J. L. BELL is a Massachusetts writer who specializes in (among other things) the start of the American Revolution in and around Boston. He is particularly interested in the experiences of children in 1765-75. He has published scholarly papers and popular articles for both children and adults. He was consultant for an episode of History Detectives, and contributed to a display at Minute Man National Historic Park.

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Thursday, August 19, 2010

“Two or Three Women, for Cooks”

So if Adam Foutz wasn’t cooking all those robins for Gen. George Washington’s Cambridge household in the spring of 1776, who was?

The records of steward Timothy Austin mention a cook named Edward Hunt. On 19 July 1775, Austin wrote down the cost of going to Medford to fetch him and, most likely, his wife to work at the house Washington had just moved into.

Over the next few weeks, Austin gave Hunt payments of between one and three shillings every few days: eight payments in August and one in early September. But on 19 September, the steward “paid him in full for his Service in the Kitchen to the 14th. Instant,” and also “paid his Wife.” So the couple’s work was apparently over.

There are a couple of small mysteries associated with that employment. First is that Edward Hunt was already on site in late July when Gen. Washington gave money “To a French Cook.” Is that how Washington identified Hunt? Were two cooks vying for the same job? Was the Frenchman (not mentioned as such in Austin’s records) brought in for a special dinner? Did Washington dine out that day?

The second mystery is that Austin wrote down two payments to Mrs. (Elizabeth) Hunt in the spring of 1776 for “washing the food Linnen” and “washing the Servts. Cloaths.” If that was Edward Hunt’s wife, she might have come back to headquarters to earn some money.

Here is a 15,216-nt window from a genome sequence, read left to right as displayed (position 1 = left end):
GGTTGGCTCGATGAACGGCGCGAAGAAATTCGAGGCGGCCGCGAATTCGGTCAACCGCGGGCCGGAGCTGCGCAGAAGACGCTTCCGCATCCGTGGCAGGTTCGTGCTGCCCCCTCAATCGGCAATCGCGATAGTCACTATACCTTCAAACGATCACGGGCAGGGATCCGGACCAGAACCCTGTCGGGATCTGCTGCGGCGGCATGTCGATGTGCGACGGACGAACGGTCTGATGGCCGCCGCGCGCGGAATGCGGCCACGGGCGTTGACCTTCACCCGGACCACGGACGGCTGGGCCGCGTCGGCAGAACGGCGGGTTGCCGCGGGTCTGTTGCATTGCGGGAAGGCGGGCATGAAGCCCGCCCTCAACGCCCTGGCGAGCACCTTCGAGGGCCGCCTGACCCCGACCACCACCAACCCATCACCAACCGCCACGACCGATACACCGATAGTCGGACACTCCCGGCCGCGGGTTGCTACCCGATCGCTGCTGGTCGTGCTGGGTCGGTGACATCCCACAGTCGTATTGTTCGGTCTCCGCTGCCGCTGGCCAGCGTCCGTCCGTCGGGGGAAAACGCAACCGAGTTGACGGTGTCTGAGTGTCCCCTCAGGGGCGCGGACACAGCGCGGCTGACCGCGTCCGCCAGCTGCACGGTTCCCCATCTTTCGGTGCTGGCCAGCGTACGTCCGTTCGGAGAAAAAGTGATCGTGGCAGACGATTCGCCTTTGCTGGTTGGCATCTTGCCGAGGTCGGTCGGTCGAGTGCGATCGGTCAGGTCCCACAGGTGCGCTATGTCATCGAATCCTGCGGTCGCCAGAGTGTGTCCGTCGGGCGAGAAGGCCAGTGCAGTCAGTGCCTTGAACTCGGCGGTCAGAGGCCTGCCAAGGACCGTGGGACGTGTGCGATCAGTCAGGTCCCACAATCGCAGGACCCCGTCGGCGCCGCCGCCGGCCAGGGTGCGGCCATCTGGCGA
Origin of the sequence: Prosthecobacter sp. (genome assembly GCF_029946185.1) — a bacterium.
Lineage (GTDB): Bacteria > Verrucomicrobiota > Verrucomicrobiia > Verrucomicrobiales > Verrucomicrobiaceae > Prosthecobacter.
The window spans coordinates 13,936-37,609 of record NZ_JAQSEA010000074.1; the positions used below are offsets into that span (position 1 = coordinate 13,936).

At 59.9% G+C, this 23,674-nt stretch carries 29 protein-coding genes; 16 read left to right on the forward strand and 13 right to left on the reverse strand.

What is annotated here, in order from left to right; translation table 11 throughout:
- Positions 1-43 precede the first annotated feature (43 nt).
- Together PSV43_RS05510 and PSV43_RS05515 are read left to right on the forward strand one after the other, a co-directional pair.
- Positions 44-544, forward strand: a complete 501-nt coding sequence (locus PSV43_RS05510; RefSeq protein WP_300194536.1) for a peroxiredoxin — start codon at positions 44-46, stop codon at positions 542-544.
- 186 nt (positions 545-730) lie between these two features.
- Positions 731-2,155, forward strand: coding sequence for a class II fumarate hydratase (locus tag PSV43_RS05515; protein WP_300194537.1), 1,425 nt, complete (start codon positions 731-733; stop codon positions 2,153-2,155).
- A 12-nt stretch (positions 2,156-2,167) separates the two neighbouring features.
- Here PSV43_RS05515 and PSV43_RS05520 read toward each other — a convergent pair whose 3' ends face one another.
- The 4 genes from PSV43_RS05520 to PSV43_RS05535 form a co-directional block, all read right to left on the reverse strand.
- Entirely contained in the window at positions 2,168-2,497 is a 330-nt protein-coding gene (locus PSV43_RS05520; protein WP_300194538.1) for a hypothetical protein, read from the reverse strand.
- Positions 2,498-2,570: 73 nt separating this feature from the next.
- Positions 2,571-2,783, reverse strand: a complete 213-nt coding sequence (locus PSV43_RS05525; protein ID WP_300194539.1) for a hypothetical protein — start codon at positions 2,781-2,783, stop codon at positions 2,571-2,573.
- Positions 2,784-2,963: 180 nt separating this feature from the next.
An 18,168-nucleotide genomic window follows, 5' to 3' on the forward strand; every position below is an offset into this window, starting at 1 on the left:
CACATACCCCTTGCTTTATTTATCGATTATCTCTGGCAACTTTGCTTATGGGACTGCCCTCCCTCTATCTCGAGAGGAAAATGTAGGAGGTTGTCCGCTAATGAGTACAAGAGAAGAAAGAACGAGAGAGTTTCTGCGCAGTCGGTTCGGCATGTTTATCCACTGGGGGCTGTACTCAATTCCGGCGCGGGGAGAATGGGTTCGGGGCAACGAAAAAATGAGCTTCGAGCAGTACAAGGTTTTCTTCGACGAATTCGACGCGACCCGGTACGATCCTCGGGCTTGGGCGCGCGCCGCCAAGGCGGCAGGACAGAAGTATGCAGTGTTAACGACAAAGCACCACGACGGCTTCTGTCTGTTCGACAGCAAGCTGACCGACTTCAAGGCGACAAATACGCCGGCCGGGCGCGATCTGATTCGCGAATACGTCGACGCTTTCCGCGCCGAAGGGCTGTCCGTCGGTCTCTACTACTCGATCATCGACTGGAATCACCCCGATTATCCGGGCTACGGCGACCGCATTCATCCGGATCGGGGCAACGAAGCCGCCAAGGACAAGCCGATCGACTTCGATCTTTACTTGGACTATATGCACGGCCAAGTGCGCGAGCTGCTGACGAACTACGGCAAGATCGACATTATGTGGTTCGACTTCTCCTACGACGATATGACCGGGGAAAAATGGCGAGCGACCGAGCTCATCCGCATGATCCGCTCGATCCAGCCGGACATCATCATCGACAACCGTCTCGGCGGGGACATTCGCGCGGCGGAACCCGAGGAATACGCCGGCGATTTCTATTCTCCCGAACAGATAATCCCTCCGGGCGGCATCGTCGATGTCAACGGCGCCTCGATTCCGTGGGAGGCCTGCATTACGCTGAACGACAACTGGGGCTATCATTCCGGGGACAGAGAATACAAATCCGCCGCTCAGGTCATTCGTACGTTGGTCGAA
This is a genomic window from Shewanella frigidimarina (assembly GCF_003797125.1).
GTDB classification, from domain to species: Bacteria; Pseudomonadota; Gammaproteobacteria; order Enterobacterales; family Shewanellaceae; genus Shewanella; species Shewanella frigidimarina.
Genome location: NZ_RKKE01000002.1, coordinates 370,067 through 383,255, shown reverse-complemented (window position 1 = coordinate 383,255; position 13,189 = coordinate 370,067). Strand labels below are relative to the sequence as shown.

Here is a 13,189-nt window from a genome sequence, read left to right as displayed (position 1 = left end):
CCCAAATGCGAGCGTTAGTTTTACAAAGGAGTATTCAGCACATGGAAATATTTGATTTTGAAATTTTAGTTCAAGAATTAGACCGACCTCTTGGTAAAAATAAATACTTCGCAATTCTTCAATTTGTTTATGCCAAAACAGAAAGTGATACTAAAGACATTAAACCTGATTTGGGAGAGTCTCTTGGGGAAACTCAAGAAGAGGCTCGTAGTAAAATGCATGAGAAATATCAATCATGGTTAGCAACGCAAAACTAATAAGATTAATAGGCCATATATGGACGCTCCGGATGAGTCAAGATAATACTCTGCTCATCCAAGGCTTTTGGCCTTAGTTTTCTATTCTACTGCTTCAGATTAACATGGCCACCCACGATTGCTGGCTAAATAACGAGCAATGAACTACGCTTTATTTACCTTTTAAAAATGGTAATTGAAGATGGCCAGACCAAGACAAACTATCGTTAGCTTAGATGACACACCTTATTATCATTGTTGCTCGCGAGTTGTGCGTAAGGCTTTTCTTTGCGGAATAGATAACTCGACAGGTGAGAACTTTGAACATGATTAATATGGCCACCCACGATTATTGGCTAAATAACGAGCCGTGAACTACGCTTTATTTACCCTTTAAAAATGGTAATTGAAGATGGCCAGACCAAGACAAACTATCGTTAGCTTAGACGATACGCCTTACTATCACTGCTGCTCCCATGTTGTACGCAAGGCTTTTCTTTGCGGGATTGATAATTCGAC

But back to the robins. Since Edward Hunt was long gone by the time Austin started buying robins by the dozen, someone else must have cooked those birds. It looks like Washington’s kitchen staff for most of his stay in Cambridge consisted of women. Indeed, the Massachusetts Provincial Congress had initially resolved to recommend to the general a steward and “two or three women, for cooks.”

Unlike Hunt, the women didn’t receive cash payments every few days, so they barely show up in the household accounts. The ones still at work in the spring of 1776 were most likely some of the following:

  • Austin’s daughter Mary, thirty years old and unmarried.
  • Austin’s second wife, Lydia, who also still had three minor children.
  • Dinah (no last name stated, and thus almost certainly an African-American), who started work around the beginning of August.
  • Elizabeth Chapman, a seventeen-year-old who arrived in October.
The Austins and Chapman had all been living in Charlestown before the Battle of Bunker Hill destroyed most of the houses there. The Chapman family found refuge with another family in Malden, and Elizabeth probably jumped at the chance for work that came with room and board and payment at the end of her tenure.

Since there’s no way to be sure what these women’s arrangements were, it’s impossible to compare their compensation to what Austin had paid Edward Hunt in the fall. But I’m fairly certain they got paid less.

(Photo above taken by kroo2u at the Yorktown Victory Center, available through Flickr under a Creative Commons license.)

2 comments:

Mr Punch said...

Is a "French cook" necessarily of French nationality, or could it refer to style of cooking? French laundries, e.g., were not always run by French people.

None of these Charlestown people seem to fit the bill in either case, though.

J. L. Bell said...

Yes, Washington’s “French Cook” could have been a cook who worked in the French style, particularly one from outside the British Empire. (In other words, Adam Foutz wasn’t a terrible guess.) I couldn’t find any more information about Edward Hunt and his cooking methods, alas.